Objectives JUPITER trial demonstrated that administering Rosuvastatin to ‘apparently healthy people’(with normal lipid levels, but hsCRP3 2 mg/L) could decrease the incidences of cardiovascular diseases significantly. Whereas, little is known about the inflammatory state of ‘apparently healthy people.’ NF-κB is a major inflammatory pathway enlarging the effects of CRP and could be suppressed by statins. The aim of this study was to figure out whether NF-κB is in active status in the circulating mononuclear cells in ‘apparently healthy people’.
Methods We collected fasting venous blood samples from ‘apparently healthy people’(n=14) and control group (n=14). The recruit and exclusion criteria referred Jupiter trial in the context of Chinese Han people. We recruit men age 55 years and older and women age 65 years and older, who have hsCRP3 2 mg/L, LDL-C <3.4 mmol/l, and cholesterol <5.5 mmol/l, and who have no history of myocardial infarction, stroke, arterial revascularisation, or coronary risk equivalent as defined by current NCEP guidelines. Control group have hsCRp <2 mg/l, and other criteria were the same with apparently healthy group. Additional exclusion criteria were as follows: current use of statins or other lipid-lowering therapies; current use of postmenopausal oral hormone therapy; current use of immunosuppressants; uncontrolled hypertension; history of cancer; chronic inflammatory conditions; history of alcohol or drug abuse within the past year. MNC was isolated by Ficoll standard density gradient centrifugation, and nuclear and cytoplasmic protein were extracted separately. NF-κB DNA binding activity was measured by electrophoretic mobility shift assay (EMSA). Detect and compare the expression of p65, p50, IκB-α and IκB-β by western blotting. Densitometry was performed with the use of Odyssey infrared imaging system, and all values were corrected for loading with GAPDH. Levels of IL-6 and TNF-α in serum were assessed by ELISA.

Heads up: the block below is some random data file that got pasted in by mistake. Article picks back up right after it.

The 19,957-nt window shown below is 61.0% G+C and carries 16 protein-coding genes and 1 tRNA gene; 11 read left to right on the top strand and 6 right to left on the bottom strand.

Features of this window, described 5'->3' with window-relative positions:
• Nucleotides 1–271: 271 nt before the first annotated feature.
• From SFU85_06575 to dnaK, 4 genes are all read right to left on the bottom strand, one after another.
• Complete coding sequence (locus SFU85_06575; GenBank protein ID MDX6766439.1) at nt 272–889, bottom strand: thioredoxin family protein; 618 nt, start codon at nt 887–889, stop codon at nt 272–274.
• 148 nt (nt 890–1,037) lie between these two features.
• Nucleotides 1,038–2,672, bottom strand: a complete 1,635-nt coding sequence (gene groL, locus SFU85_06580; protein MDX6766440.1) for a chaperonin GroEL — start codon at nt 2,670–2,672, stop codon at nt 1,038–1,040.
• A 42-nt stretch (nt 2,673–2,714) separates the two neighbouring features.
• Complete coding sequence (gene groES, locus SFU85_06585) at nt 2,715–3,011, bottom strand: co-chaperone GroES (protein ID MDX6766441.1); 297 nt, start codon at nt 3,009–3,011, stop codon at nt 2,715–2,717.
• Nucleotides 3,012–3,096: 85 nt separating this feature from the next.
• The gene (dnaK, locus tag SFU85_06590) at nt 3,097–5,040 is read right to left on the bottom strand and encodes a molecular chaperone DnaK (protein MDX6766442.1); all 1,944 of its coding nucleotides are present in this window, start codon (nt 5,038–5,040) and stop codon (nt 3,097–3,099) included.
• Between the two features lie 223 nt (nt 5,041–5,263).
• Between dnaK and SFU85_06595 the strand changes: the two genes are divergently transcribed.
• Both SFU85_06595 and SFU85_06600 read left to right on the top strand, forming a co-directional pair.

Results The baseline characteristics of the apparently healthy people and control group were equivalent. The average hs-CRP in apparently healthy group and the control group were 4.89 mg/l (3.54–10.03 mg/l), and 0.53 mg/l (0.31–0.98 mg/l) respectively. The NF-κB binding activity in nuclear extracts increased markedly compared to that of control group (fluorescent intensity 6.19±1.76 vs 3.02±1.18, p<0.001), and the NF-κB activation had a positive correlation with levels of hsCRP (r=0.683, p<0.001).The expression of p50 in ‘apparently healthy people’ was significantly higher (p<0.001) and the level of IκB-β was lower (p<0.001) than that of control group in protein level, whereas the expression of p65 was a little higher in ‘apparently healthy people’ group (p>0.05) and level of IκB-α showed no signiﬁcant difference between the two groups. The TNFα expression in serum of ‘apparently healthy people’ group is significantly higher than that of control group (22.32±0.89 pg/ml vs 17.91±1.35 pg/ml, p<0.05), but the expression of IL-6 between the two groups showed no significant differences (81.37±23.56 pg/ml vs 61.40±29.91 pg/ml, p=0.46).
Conclusions These data showed for the first time that NF-κB binding activity and expression of P50 were higher in ‘apparent healthy people’ than that of healthy control, and the activity of NF-κB is positively correlated with the levels of hsCRP in serum, all of which might call on attentions on the ‘apparently healthy status’, and build the base for revealing the mechanisms underlying the Jupiter Trial in further research.
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